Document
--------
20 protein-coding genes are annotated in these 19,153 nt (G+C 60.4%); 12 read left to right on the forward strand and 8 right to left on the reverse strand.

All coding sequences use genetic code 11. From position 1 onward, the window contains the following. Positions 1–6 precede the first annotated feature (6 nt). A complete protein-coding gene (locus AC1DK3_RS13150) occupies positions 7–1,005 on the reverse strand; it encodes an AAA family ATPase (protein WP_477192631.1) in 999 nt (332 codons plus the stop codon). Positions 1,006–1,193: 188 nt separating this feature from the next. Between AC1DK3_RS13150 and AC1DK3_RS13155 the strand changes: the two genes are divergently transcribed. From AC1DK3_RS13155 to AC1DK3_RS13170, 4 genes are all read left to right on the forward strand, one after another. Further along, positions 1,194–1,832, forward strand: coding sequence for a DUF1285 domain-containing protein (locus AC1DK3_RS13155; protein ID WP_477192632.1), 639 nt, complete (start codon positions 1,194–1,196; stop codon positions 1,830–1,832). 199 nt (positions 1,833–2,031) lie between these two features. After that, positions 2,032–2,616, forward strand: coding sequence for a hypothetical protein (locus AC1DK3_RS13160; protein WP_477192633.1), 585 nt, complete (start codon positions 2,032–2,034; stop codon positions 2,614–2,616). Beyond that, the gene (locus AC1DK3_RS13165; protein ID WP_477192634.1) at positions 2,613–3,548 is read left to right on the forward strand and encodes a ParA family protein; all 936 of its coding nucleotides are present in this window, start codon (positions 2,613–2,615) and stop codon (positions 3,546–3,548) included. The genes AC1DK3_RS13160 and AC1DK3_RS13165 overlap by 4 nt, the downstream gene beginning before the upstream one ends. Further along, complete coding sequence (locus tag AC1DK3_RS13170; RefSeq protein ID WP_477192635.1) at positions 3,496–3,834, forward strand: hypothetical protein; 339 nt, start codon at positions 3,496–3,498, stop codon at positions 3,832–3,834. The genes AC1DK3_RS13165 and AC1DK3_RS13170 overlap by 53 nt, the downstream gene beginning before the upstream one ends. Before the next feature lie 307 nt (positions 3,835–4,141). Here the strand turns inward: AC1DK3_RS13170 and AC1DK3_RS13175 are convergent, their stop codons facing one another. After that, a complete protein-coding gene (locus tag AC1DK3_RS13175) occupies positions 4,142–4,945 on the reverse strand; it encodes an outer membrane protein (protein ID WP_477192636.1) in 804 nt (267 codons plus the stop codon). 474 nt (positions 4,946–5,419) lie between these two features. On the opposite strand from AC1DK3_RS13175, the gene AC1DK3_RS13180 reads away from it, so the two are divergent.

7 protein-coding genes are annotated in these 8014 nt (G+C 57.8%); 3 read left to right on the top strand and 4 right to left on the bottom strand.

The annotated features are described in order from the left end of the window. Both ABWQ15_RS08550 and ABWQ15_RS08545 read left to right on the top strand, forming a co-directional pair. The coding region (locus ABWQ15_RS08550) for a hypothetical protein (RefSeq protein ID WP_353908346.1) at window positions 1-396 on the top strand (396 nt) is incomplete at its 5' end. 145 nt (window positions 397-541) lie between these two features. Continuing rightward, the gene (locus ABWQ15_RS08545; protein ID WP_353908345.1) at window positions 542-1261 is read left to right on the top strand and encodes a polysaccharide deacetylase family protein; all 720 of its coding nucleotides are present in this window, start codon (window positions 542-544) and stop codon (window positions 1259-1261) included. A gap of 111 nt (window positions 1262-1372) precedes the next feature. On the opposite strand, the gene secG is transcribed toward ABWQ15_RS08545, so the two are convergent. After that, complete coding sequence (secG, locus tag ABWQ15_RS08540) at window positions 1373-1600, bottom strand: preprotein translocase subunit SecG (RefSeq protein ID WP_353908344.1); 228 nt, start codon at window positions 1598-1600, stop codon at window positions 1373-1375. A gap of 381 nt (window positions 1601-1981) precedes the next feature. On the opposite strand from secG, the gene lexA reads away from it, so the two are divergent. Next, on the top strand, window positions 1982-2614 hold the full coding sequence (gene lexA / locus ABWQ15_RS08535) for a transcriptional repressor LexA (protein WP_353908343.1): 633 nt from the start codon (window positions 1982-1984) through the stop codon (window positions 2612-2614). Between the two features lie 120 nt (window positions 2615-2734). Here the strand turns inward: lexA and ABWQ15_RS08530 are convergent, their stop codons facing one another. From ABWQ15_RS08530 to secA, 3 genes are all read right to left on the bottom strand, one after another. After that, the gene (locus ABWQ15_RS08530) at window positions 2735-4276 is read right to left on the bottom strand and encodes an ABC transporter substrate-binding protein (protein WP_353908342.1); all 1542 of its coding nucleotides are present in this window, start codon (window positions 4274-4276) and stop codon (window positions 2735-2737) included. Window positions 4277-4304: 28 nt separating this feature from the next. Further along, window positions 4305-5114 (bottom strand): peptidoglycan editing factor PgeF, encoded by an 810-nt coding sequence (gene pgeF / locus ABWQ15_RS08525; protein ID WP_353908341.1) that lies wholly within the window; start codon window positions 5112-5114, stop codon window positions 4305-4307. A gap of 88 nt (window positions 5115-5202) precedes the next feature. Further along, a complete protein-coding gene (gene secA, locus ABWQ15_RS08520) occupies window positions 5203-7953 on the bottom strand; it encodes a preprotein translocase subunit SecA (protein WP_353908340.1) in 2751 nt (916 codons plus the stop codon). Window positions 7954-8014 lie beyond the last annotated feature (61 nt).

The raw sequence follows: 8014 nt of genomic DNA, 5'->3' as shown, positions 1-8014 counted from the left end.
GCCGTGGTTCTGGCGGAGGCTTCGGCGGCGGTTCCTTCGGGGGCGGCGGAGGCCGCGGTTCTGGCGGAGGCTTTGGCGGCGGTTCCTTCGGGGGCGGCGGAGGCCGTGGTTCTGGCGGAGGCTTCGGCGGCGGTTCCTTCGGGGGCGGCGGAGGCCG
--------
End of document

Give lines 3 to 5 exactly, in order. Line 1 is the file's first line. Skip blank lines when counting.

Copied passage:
7 protein-coding genes are annotated in these 8014 nt (G+C 57.8%); 3 read left to right on the top strand and 4 right to left on the bottom strand.

The annotated features are described in order from the left end of the window. Both ABWQ15_RS08550 and ABWQ15_RS08545 read left to right on the top strand, forming a co-directional pair. The coding region (locus ABWQ15_RS08550) for a hypothetical protein (RefSeq protein ID WP_353908346.1) at window positions 1-396 on the top strand (396 nt) is incomplete at its 5' end. 145 nt (window positions 397-541) lie between these two features. Continuing rightward, the gene (locus ABWQ15_RS08545; protein ID WP_353908345.1) at window positions 542-1261 is read left to right on the top strand and encodes a polysaccharide deacetylase family protein; all 720 of its coding nucleotides are present in this window, start codon (window positions 542-544) and stop codon (window positions 1259-1261) included. A gap of 111 nt (window positions 1262-1372) precedes the next feature. On the opposite strand, the gene secG is transcribed toward ABWQ15_RS08545, so the two are convergent. After that, complete coding sequence (secG, locus tag ABWQ15_RS08540) at window positions 1373-1600, bottom strand: preprotein translocase subunit SecG (RefSeq protein ID WP_353908344.1); 228 nt, start codon at window positions 1598-1600, stop codon at window positions 1373-1375. A gap of 381 nt (window positions 1601-1981) precedes the next feature. On the opposite strand from secG, the gene lexA reads away from it, so the two are divergent. Next, on the top strand, window positions 1982-2614 hold the full coding sequence (gene lexA / locus ABWQ15_RS08535) for a transcriptional repressor LexA (protein WP_353908343.1): 633 nt from the start codon (window positions 1982-1984) through the stop codon (window positions 2612-2614). Between the two features lie 120 nt (window positions 2615-2734). Here the strand turns inward: lexA and ABWQ15_RS08530 are convergent, their stop codons facing one another. From ABWQ15_RS08530 to secA, 3 genes are all read right to left on the bottom strand, one after another. After that, the gene (locus ABWQ15_RS08530) at window positions 2735-4276 is read right to left on the bottom strand and encodes an ABC transporter substrate-binding protein (protein WP_353908342.1); all 1542 of its coding nucleotides are present in this window, start codon (window positions 4274-4276) and stop codon (window positions 2735-2737) included. Window positions 4277-4304: 28 nt separating this feature from the next. Further along, window positions 4305-5114 (bottom strand): peptidoglycan editing factor PgeF, encoded by an 810-nt coding sequence (gene pgeF / locus ABWQ15_RS08525; protein ID WP_353908341.1) that lies wholly within the window; start codon window positions 5112-5114, stop codon window positions 4305-4307. A gap of 88 nt (window positions 5115-5202) precedes the next feature. Further along, a complete protein-coding gene (gene secA, locus ABWQ15_RS08520) occupies window positions 5203-7953 on the bottom strand; it encodes a preprotein translocase subunit SecA (protein WP_353908340.1) in 2751 nt (916 codons plus the stop codon). Window positions 7954-8014 lie beyond the last annotated feature (61 nt).

The raw sequence follows: 8014 nt of genomic DNA, 5'->3' as shown, positions 1-8014 counted from the left end.